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Galveston and the Great Storm of 1900 - MEMORY OF THE DISASTER

MEMORY OF THE DISASTER (Illustration) Famous Historical Events Famous People Film Geography Social Studies STEM Tragedies and Triumphs Disasters

This image, entitled “Shooting Vandals at Work on the Dead Bodies in Galveston after the Disaster,” is from The Complete Story of the Galveston Horror, Written by the Survivors, edited by John Coulter and published, in 1900, by E. E. Sprague. It appears at page 236 of the book which is online, via Project Gutenberg. Click on the image for a better view.

 

Thanks to the generosity of the Henry Rosenberg family, Galveston has a fantastic Library. Thanks to the Rosenberg Library staff, the memory of the people who endured the disaster is kept alive.

Through a Night of Horrors, a book edited by two Rosenberg Library specialists, is not for the faint of heart. From it we hear "Voices From the 1900 Galveston Storm." What those voices have to say is both gut-wrenching and heart-breaking:

It was determined to load the dead on barges, tow them to sea and cast them into the deep. Ben C. Stuart

If you were caught stooping [looting], you might be shot. There was one man that when they took him he had his pockets full of ears and fingers. He didn't take time to take the earrings out of ears, he just cut a piece off.  Of course by that time the fingers would be swollen.  He just cut the fingers off and stuffed then in his pocket.  He would have been shot, but his wife was pregnant and she begged for him. So they didn't shoot him.   Ellen Edwards Nilson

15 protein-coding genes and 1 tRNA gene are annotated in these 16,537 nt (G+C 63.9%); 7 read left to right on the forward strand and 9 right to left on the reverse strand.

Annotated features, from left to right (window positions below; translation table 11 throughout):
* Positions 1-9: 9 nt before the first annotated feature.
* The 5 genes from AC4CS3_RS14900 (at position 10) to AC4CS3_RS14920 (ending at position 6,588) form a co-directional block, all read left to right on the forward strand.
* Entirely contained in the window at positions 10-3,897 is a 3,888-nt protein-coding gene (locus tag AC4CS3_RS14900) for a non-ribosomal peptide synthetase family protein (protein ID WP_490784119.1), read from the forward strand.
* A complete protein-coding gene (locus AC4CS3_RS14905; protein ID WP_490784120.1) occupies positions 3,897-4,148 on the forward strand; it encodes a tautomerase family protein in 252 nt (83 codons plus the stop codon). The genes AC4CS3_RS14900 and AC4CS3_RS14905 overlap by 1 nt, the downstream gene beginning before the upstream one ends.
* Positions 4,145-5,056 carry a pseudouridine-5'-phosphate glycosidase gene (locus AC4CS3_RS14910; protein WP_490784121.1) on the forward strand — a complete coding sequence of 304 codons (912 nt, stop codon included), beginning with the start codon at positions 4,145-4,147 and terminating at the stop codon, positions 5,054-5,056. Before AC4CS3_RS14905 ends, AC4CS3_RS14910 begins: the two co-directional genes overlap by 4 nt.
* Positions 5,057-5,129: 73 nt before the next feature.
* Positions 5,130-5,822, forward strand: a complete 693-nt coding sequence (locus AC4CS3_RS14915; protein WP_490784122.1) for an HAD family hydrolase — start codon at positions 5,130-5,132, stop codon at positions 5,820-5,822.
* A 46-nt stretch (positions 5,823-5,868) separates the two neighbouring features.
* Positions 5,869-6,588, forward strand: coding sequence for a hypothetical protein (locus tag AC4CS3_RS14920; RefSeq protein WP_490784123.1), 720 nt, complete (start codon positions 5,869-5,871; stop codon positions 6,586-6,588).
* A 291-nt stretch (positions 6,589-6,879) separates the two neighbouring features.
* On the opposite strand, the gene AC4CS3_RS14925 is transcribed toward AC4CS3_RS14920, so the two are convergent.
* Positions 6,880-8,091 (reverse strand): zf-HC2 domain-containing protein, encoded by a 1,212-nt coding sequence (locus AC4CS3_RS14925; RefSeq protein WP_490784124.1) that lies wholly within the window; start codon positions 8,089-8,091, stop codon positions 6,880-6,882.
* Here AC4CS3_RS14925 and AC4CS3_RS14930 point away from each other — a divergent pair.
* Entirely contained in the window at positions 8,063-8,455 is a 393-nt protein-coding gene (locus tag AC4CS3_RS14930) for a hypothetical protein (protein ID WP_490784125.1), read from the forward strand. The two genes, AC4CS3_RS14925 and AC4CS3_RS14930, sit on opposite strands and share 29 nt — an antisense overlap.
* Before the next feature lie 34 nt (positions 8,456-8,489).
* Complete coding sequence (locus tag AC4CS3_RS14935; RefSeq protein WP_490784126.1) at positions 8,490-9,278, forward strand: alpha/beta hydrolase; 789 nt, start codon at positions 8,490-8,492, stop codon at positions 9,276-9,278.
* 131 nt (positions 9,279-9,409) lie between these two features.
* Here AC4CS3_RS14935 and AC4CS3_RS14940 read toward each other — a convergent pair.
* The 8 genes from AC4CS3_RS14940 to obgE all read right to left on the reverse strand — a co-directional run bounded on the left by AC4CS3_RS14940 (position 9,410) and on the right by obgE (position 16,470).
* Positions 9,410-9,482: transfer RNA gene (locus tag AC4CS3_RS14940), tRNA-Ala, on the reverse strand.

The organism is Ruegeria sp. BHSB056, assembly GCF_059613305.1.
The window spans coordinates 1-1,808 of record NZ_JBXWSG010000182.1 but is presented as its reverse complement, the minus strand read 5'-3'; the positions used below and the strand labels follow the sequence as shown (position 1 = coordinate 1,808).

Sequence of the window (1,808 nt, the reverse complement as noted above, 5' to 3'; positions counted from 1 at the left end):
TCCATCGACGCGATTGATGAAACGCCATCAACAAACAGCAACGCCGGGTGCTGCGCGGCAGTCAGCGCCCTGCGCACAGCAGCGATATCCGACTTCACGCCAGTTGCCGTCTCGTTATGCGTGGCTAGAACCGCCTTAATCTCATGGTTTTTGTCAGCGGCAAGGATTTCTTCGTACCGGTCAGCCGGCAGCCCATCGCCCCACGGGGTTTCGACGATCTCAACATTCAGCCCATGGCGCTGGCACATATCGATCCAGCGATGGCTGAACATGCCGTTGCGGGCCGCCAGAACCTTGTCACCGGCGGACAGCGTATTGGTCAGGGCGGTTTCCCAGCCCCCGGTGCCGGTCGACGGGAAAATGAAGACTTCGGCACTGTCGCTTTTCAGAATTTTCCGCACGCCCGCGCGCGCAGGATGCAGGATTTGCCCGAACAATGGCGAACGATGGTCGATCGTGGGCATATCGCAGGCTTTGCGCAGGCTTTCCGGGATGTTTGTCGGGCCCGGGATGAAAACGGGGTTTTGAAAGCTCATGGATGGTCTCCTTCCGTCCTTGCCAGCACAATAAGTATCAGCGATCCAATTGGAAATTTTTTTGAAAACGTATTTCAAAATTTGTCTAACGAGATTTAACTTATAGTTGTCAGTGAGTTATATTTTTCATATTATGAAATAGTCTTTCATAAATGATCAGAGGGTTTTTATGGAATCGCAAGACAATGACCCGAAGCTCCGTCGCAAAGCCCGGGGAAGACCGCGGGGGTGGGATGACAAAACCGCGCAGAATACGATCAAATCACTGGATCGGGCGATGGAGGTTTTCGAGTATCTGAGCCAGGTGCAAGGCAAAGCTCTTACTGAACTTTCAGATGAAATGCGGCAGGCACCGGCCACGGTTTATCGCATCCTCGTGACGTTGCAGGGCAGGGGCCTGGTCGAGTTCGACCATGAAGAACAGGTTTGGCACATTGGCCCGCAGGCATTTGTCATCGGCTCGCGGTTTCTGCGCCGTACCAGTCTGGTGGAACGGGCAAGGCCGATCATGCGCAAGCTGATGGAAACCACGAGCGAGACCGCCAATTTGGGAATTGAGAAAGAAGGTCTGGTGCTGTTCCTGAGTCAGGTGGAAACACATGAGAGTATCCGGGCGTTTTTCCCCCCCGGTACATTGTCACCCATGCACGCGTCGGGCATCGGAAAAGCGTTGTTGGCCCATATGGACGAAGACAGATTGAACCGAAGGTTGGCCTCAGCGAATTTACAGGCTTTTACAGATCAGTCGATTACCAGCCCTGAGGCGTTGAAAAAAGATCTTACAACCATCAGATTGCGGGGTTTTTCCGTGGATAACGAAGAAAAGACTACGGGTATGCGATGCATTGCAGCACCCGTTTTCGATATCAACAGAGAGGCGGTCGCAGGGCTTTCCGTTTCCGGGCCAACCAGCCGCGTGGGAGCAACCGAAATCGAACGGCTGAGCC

The story of Galveston's tragedy can never be written.  Galveston! the beautiful Island city is hardly recognizable today.  Ida Smith Austin

I had been conscripted to help bury or burn the dead.  It was too gruesome to describe.  Harry I. Maxson

It's a sight I hope I shall never see again.  Destruction and desolation; wreckage strewn everywhere, chaos, and that voice still ringing in my ears:  "Save me, save me!"  Arnold R. Wolfram

The sea ran as high in the streets of the town as it did in the Gulf.  The wind blew from 120 to 130 miles an hour.  There were two thousand in the hotel that night, if it had gone you can guess the rest.  One hour more of that wind would have killed every person on the Island.  Walker W. Davis

The people of Galveston are making a brave and gallant fight for life.  Winifred Black

...all he found left at the site of their house was a hatchet!  Henry Cortes

All the survivors of Galveston's great storm were left with memories so horrible they could never forget the night of September 8th.

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Author: Carole D. Bos, J.D. 4999stories and lessons created

Original Release: Dec 01, 2002

Updated Last Revision: Apr 29, 2014


To cite this story (For MLA citation guidance see easybib or OWL ):

"MEMORY OF THE DISASTER" AwesomeStories.com. Dec 01, 2002. Mar 23, 2017.
       <https://www.awesomestories.com/asset/view/131441>.
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